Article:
Introduction

The high performance market is usually the place to look for the most exciting and powerful graphics solution, but few real world gamers can afford to shop there. While budget and mid-range parts may not be as interesting as the newest and fastest graphics cards out there, there are many decent parts available. These lower-priced cards may not be as fast as their high-priced companions, but besides the benefits they offer your bank account, many also provide features that are not generally available on the higher-end products.

While AMD and more recently Intel have been focusing on lower power consumption for their CPUs, the GPU market is still very focused on high performance, high power consumption designs. ATI and NVIDIA have been engaged in a performance arms race, much like the race several years ago between AMD and Intel that culminated in the power hungry NetBurst architecture. Thankfully, that era is mostly past on the CPU front, but we're still left with top-end GPU configurations that can often consume as much power as the rest of the system. However, not everyone is willing to sacrifice all other aspects of their computer design in the pursuit of speed.

Life is tough as an add-in card vendor, making video cards for ATI/NVIDIA. The cards are basically all the same and it's not really easy to add value in the form of additional features to a video card. In the past, third party board makers have used clock speeds, game bundles, technical support/warranty and more robust cooling to differentiate their products in the market. With the new focus on building quiet PCs, noise output is yet another way for these guys to differentiate product.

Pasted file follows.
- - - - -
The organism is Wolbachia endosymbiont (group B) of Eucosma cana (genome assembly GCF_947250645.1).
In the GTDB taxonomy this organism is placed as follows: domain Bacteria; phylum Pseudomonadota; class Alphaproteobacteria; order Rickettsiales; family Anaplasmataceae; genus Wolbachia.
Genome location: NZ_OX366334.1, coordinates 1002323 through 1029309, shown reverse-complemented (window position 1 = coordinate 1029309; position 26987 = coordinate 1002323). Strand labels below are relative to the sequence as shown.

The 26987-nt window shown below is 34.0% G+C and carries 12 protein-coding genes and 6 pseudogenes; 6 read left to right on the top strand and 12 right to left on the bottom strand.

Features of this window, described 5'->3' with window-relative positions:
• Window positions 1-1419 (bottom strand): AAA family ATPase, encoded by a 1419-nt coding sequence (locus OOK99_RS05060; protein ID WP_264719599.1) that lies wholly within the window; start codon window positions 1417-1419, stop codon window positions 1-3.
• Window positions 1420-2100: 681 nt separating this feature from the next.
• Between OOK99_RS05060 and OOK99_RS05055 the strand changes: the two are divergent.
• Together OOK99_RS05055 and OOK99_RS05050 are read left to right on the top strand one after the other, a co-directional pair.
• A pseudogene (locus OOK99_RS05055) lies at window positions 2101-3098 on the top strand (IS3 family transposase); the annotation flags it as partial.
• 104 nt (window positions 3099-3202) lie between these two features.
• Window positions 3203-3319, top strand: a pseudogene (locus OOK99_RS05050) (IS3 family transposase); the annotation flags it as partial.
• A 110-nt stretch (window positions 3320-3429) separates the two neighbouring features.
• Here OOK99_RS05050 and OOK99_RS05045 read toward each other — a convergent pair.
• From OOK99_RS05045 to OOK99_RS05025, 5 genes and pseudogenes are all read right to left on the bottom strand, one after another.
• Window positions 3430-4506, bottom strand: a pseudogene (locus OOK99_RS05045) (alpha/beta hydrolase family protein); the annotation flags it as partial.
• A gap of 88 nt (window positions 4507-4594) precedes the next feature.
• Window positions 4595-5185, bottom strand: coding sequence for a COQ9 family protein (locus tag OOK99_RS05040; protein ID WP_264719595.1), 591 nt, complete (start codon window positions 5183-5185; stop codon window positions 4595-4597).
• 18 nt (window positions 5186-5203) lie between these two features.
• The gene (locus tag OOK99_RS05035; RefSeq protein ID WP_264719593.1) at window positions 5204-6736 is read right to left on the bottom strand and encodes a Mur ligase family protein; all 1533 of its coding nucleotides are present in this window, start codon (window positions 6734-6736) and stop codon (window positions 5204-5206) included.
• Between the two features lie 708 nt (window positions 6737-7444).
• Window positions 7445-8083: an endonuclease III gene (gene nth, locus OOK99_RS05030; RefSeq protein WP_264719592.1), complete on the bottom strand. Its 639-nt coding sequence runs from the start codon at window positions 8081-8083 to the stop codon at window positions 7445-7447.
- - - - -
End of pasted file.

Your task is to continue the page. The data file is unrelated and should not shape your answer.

All this leads us to today's topic: enter the Silent Graphics Card, a graphics card that is completely passively cooled, often using heat pipes and an oversized heatsink to eliminate the need for a fan to keep the GPU/memory cooled. The idea of a quiet or silent graphics card is appealing to many types of computer users, and many card manufacturers have realized this and are offering silent solutions. In the past, the only passively cooled video cards were slow entry level offerings. This is no longer true, and you can now get many mid range GPUs that offer reasonable performance without any noise output. The highest end GPU solutions are still all actively cooled, but if you're looking at any of the more affordable GPUs, you may be able to find a passively cooled alternative.

One of the most important parts of a graphics card is the heat sink. All processors can potentially get extremely hot while crunching calculations, and it's the heat sink's job to expel all that heat so that the processor remains stable. A processor is somewhat fragile and if it has inadequate or improper cooling, the excess heat can damage it. With graphics chips getting faster all the time comes the need for better and more efficient cooling solutions. The amount of heat a heat sink can dissipate is dictated by, among other things, the amount of surface area and the size of the heatsink. Larger heat sinks can dissipate more heat, but there's a practical limit to how large your heat sink can get. Adding a fan allows the use of a smaller heat sink with less surface area, but without one you have to increase surface area, thus giving most of these silent cards very large, elaborate, heat sink designs.

As with most things in life, there are compromises to be made. Dual-slot GPUs sacrifice size for improved cooling, often at the expense of other expansion options. In some cases like the 7900 GTX, the larger HSF design results in higher performance as well as lower noise levels, but while quieter than other high-end GPUs the 7900 GTX is still not silent. Many gamers are willing to give up potential future use of a PCI or PCIe slot in order to get the improved performance that comes with 7900 GTX and X1900/X1950 cards. Others will also be willing to give up expansion options in order to reduce noise levels. Single-slot silent GPU solutions are still possible, but they typically come with lower performance in order to reduce heat output.